US (2016) Dir. Tim Miller
Yes I know everyone else reviewed this at the beginning of the year but some of us have had to wait for the Blu-ray and, in this instance, for LOVEFilm to send it out to me! Then again I have reviewed films one-hundred years after they were released so patience is a virtue I guess….
I must confess to not knowing anything about Deadpool prior to this film; I certainly didn’t know he was a Marvel character – could Stan Lee create such a profane anti-hero? As it happens Lee had nothing to do with Deadpool, who is apparently a character from the X-Men universe, but I have to base my knowledge of him on this live action film, directed by former SFX specialist Tim Miller.
The story unfolds in an unconventional manner which suits the maverick nature of the titular character aka Wade Wilson (Ryan Reynolds). We join the film in medias res as the first sight of our (anti)hero is in a mid-air tableau in which he is inside a car that has been flipped over along with two other men, a shower of bullets, glass, blood and miscellaneous objects from inside the car all suspended in time.
Providing his own narration, just the beginning of the tongue-in-cheek Meta approach to this film, Deadpool takes us back a few minutes in time to explain the set up for this situation, before unleashing a wave of unbridled violence on a group of bad guys. Just as Deadpool has the man who disfigured him, Francis (Ed Skrein), at his mercy, the story goes in reverse again to how this whole mess started.
Don’t worry, it’s not as confusing as it sounds, thanks to our narrator paying us the simple courtesy of letting us know when we are about to switch timeline. This is not your ordinary comic book film – it can’t really be called a Superhero film due to Deadpool’s actions and his admitted reluctance to fulfilling that role. He is intent on revenge and revenge only – well that and restoring his face.
To cut a long story short, Wade Wilson is a mercenary with the gift of the gab, as quick with a witty (and often vulgar) one liner as he is with a blade or a gun. Despite a lawless and unruly lifestyle Wade finds his soul mate in prostitute Vanessa (Morena Baccarin) but their relationship hits the skids when Wade is diagnosed with terminal cancer that has ravaged most of his body.
When all hope seems lost Wade is approached by a man (Jed Rees) who claims he works for an organisation that can not only cure his cancer but also turn him into a super human. Wade reluctantly agrees and is put under the control of Francis (known as Ajax) and his assistant Angel Dust (MMA fighter Gina Carano), who reveal that they are in fact making super human criminals.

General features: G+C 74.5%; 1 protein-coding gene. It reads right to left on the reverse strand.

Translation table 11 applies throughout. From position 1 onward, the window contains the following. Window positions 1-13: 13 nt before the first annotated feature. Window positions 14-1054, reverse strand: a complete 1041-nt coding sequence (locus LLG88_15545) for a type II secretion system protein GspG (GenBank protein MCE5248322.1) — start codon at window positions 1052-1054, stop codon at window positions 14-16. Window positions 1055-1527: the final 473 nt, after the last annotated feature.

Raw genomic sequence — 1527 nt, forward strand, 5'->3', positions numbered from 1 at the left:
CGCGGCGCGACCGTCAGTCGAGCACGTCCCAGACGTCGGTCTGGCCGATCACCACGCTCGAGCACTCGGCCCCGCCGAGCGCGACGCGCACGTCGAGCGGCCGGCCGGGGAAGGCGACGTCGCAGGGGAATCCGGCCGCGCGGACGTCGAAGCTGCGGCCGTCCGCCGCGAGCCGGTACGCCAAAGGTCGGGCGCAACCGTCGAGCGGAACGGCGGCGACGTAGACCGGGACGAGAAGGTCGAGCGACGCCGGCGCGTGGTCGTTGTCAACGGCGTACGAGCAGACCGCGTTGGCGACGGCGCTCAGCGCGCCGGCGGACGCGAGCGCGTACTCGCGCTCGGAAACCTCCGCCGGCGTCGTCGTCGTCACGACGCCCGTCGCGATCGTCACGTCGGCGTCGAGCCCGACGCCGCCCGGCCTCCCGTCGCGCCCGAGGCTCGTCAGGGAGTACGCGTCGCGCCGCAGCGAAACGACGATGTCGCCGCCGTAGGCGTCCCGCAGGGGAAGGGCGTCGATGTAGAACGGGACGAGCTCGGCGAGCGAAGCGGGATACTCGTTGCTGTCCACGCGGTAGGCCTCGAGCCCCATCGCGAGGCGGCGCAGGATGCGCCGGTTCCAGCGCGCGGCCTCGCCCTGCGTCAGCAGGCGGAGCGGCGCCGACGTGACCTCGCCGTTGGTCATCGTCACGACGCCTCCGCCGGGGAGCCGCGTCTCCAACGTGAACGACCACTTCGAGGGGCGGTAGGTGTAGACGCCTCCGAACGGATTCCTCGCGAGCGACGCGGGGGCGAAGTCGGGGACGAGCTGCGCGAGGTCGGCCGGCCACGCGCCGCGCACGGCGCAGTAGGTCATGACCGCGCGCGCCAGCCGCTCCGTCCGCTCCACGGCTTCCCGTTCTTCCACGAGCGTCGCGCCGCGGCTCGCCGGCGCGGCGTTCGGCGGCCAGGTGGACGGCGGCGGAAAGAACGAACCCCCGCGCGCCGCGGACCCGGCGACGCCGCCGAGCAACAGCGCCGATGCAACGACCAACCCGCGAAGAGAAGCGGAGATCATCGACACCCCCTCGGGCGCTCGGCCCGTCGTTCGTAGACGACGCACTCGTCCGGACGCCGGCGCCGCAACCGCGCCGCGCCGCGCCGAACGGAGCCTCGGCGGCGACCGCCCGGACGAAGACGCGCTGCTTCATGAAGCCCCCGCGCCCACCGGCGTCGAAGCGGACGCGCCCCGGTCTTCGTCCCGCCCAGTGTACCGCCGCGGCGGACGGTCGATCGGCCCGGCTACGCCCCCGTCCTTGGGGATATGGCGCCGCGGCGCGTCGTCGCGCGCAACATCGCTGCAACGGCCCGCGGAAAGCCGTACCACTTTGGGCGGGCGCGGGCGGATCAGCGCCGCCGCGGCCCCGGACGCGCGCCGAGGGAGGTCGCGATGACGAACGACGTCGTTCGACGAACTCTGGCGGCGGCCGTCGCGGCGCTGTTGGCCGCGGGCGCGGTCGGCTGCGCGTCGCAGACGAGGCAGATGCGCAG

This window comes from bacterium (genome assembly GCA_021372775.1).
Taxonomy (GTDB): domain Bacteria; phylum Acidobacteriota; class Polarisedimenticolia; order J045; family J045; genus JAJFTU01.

Since Deadpool is part of the X-Men franchise – he is assisted by two lesser known mutants, the giant metal brute Colossus (voiced by Stefan Kapicic) and atomic powered Negasonic Teenage Warhead (Brianna Hildebrand) – he is essentially fighting a group of anti-X-Men who in this case are more human than mutants so it’s not actually a rehash of every X-Men film.
In fact this is quite far removed from every other Hollywood comic book film you’ve seen (Asian cinema is another thing), with the possible exception of Watchmen, except no heads are up any arses here. This is fourth wall breaking, self-referential, mickey taking, satirising, Meta cinema that pokes fun not just at the comic book genre but filmmaking in general.
From the cheeky opening titles informing us the film includes in its cast “CGI character” and “a moody teen”, is written by “the real heroes” and directed by “an asshat”, to the verbal knowing winks aimed towards conventional filming techniques, there is a fine line being trodden here in terms of how it wants to engage the audience. There is a decent story beneath the frivolous lampooning and in-jokes, complete with spectacular but very violent action holds its own against any other blockbuster.
Even when Deadpool is firing off his sarcastic profane quips and retorts, it often comes amidst a flurry of gruesome graphic violence which does jar occasionally against the humour, as black as it usually is. This is not limited to scatological jokes, insults, coarse aphorisms, sexual references and even characters, such as Deadpool’s post-accident flatmate Blind Al (Leslie Uggams), an elderly black woman with a drug habit.
Nothing is sacred and that goes for the on screen content – although surprisingly animals escape this treatment – making this a rare comic book film that should have an 18 certificate, along with the severed limbs, stream of F-words and inventive use of the profanity lexicon, and nudity. Whatever Kick-Ass wanted to achieve Deadpool does it better, going by the way of American Pie.
I’ve never been a fan of Ryan Reynolds, finding him a one trick pony – not to mention the Green Lantern – but here he seems to take that one trick and find his niche with this character. He embraces the silliness as usual but is able counterbalance this when the need arises for a serious performance. He even self-deprecating enough to mock himself throughout the film and by name!
Everyone else is tasked with playing it straight unless they’ve been given a few witty lines of their own, such Blind Al and Wade’s bar owner friend Weasel (T. J. Miller), which surprisingly doesn’t create an awkward clash in the characterisations or the interactions between them. Similarly the violence acts as leveller to bridge the gap between the comedy and the action.
There is a post credit sequence (two in fact) that hint – in keeping with the film’s inimitable style – at the inevitable sequel. While I was initially unsure about Deadpool, I am more than up for second round with him!